• Only use that card to pay off the debt. Do NOT use the card to make purchases; use a different card for purchases. It gets confusing to keep up with the debt you transferred to the card and the amount from new purchases. You may find yourself still owing money on your debt at the end of the introductory rate period, and then you could owe a whole lot of interest.

Patience is a Virture… when looking for a low interest rate
Do you just feel special, because they sent you an offer, and you couldn’t possibly say no?

Tips

  • Be patient. Have you ever noticed how many credit card offers show up in your mailbox? I average 3 a week. The card offer you want is coming to you; just wait for the credit card offer to arrive in your mailbox.
  • Read Carefully. Some offers sound fantastic. Get a free computer! Or Fly to Hawaii for Free! If you read the fine print, you’ll find that the way you qualify for these ‘Free’ offers will actually cost you more money than if you just bought the items yourself.
  • Or 0% interest for 1 year.

Ok, so now that you’ve assessed your credit card needs, you’re ready to get a card. What do you do?

Here are 2 things you can do to get the credit card offer you want.

  1. Wait for it. The offer you want will actually come to you. I tend to receive about 3 credit card offers a week. If I’m trying to pay off debt, I like the offers that give 1 year at 0% interest for balance transfers
  2. Ask for it. If you want a deal on the interest rate or you want a balance transfer offer, just ask the credit card company for it. If you already have a credit card with the company, they would usually rather keep you as a customer than lose you to another credit card company.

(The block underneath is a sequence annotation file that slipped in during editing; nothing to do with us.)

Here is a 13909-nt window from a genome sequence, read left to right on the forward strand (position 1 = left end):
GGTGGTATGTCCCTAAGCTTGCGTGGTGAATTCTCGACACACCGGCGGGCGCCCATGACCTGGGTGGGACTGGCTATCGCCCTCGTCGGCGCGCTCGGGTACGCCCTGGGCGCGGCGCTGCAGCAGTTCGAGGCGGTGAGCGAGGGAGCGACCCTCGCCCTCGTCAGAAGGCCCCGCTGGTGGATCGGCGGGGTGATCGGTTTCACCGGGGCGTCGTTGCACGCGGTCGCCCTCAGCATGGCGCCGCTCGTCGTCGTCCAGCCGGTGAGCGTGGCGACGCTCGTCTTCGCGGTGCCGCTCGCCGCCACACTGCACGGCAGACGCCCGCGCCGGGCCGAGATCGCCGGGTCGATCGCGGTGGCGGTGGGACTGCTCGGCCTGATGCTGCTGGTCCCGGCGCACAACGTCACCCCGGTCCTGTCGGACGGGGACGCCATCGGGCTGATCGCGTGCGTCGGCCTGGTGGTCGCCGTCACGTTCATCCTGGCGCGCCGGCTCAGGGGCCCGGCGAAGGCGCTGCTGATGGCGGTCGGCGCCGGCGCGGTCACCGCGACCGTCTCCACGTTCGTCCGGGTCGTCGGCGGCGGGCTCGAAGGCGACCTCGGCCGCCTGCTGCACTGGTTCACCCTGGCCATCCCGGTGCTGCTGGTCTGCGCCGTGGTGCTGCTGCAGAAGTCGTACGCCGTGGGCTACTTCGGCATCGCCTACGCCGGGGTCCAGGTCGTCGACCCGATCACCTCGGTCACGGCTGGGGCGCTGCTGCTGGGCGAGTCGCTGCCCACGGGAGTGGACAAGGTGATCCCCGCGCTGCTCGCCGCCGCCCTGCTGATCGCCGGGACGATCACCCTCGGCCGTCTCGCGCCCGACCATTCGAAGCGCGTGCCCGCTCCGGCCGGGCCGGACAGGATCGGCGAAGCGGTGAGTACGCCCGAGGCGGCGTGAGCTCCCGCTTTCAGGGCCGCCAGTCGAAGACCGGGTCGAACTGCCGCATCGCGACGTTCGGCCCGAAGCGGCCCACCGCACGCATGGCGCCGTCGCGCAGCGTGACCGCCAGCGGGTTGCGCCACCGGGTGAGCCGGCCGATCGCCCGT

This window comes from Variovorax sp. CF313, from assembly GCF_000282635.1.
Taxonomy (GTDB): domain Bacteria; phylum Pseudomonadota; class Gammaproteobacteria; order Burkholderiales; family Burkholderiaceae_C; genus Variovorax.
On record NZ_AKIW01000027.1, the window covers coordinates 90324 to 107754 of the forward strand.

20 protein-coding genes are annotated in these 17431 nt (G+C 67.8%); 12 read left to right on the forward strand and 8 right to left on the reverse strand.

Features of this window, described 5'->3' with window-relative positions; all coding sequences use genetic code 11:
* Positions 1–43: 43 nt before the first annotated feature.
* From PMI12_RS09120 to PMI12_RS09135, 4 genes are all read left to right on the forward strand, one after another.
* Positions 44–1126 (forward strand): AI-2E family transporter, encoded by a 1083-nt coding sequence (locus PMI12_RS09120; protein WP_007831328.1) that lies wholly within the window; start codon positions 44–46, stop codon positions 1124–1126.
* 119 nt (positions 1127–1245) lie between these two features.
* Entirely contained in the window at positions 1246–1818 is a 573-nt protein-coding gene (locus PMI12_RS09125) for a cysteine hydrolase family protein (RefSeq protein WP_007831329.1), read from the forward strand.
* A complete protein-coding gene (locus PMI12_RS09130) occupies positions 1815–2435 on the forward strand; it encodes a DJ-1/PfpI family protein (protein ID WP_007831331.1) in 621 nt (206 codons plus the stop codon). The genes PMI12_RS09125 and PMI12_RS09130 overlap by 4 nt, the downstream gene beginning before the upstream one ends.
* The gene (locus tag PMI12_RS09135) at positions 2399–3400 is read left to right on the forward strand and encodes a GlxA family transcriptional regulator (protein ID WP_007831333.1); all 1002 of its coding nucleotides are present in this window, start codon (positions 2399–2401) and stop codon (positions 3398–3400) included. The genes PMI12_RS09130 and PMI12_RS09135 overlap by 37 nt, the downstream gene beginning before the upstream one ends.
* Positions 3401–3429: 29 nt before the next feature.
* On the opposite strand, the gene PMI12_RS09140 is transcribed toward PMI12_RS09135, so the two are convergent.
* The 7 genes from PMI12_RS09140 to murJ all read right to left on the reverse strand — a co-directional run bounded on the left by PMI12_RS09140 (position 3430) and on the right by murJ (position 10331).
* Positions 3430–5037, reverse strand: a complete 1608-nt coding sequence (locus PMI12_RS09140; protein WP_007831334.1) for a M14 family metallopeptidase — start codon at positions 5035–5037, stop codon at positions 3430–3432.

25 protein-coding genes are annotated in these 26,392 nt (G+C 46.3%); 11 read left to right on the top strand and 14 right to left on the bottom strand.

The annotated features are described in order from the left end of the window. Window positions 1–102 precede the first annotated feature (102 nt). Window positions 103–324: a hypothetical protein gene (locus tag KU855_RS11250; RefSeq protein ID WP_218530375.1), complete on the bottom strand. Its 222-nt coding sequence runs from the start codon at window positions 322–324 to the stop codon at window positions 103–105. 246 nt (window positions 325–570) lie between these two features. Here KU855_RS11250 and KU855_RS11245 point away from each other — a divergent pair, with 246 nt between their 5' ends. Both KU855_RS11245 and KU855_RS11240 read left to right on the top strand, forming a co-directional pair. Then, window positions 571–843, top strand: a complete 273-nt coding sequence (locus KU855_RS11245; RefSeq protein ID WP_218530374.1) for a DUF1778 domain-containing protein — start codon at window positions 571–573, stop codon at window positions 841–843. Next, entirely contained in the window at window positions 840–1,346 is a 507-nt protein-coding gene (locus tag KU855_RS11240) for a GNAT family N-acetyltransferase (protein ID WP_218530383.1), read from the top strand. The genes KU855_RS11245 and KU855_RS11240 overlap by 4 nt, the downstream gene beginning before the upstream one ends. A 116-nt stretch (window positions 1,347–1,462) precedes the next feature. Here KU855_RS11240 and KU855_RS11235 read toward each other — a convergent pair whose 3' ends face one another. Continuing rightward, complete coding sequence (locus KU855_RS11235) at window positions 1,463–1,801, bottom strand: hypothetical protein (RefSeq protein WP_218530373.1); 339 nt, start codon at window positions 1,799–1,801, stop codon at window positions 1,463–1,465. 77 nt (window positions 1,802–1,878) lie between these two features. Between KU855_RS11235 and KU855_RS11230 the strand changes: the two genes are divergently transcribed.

What if this is your first credit card? What if you have no credit history… or even a bad one?

No Credit. No Problem. Have you ever heard that before? Well, no credit can be a big problem for a few reasons.

  1. It’s hard to get credit when you don’t have a credit history. You’re a risk, because you haven’t established a past record of good credit repayment.
  2. When you don’t have a history, some banks and other companies may offer you credit, but you will have a higher interest rate… because you’re ‘risky’.
  3. If you don’t repay your credit card in a timely manner, your interest rate may skyrocket, and it can be VERY difficult to recover.

So, what do you do when you have no credit history? How do you build a good credit history?

  1. Apply for a low balance credit cards. It’s just a starter credit card, but you need to start somewhere. This credit card is usually similar to a student credit card.
  2. Start making small purchases each month and make sure you set that money aside to cover those expenses when it comes time to pay the bill
  3. Pay your credit card bill on time. Don’t risk being late. And try to pay off the credit card balance every month. Running a balance can make it difficult to catch up later. If you fall behind, you may risk hurting your credit history, which directly affects your credit score.
  4. Be smart. Only buy what you know you can pay off each month. If you couldn’t pay with cash or check, then don’t buy it with your credit card either. That’s just a sure fire way to dig yourself into a hole.